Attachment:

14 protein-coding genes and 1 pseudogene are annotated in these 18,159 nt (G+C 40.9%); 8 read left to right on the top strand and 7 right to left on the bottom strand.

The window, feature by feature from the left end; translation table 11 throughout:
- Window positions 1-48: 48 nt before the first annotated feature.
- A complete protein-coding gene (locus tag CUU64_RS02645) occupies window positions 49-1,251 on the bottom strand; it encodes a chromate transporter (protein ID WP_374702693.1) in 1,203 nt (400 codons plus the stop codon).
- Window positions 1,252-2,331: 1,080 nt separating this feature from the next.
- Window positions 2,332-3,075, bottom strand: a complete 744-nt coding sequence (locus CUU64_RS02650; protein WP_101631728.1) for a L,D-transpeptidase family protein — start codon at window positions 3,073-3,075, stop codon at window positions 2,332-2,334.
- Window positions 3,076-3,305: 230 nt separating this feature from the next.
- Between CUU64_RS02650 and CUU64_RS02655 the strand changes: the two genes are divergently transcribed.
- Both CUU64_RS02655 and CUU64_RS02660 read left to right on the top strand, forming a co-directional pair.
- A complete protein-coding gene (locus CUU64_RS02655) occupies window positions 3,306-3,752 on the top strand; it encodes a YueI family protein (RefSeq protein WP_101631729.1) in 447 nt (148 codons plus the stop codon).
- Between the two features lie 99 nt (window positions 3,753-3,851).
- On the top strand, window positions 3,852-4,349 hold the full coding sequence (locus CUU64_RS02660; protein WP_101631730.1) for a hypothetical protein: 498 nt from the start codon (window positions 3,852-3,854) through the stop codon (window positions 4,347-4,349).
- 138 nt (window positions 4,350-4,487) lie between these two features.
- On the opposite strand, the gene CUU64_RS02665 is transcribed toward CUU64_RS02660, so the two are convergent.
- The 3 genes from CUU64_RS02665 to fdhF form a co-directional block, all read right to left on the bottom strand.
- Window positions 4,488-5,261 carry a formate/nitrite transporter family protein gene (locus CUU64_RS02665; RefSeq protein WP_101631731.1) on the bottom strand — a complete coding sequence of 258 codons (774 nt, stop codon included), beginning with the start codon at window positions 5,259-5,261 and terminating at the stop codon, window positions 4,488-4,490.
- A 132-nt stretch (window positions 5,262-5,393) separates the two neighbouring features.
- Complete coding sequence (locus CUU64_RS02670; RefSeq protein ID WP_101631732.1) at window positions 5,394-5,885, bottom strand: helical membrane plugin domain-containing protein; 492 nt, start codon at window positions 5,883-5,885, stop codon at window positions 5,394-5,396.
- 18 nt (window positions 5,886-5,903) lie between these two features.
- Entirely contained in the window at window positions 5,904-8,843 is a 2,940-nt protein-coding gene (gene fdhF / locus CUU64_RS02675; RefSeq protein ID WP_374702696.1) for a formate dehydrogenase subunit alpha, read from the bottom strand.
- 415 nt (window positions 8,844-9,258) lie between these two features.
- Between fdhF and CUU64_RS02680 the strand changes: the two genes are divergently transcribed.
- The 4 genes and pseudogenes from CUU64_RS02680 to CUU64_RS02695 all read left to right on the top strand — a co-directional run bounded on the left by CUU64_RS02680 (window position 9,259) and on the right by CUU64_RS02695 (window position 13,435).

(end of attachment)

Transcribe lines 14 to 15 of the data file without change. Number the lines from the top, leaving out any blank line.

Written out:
- On the opposite strand, the gene CUU64_RS02665 is transcribed toward CUU64_RS02660, so the two are convergent.
- The 3 genes from CUU64_RS02665 to fdhF form a co-directional block, all read right to left on the bottom strand.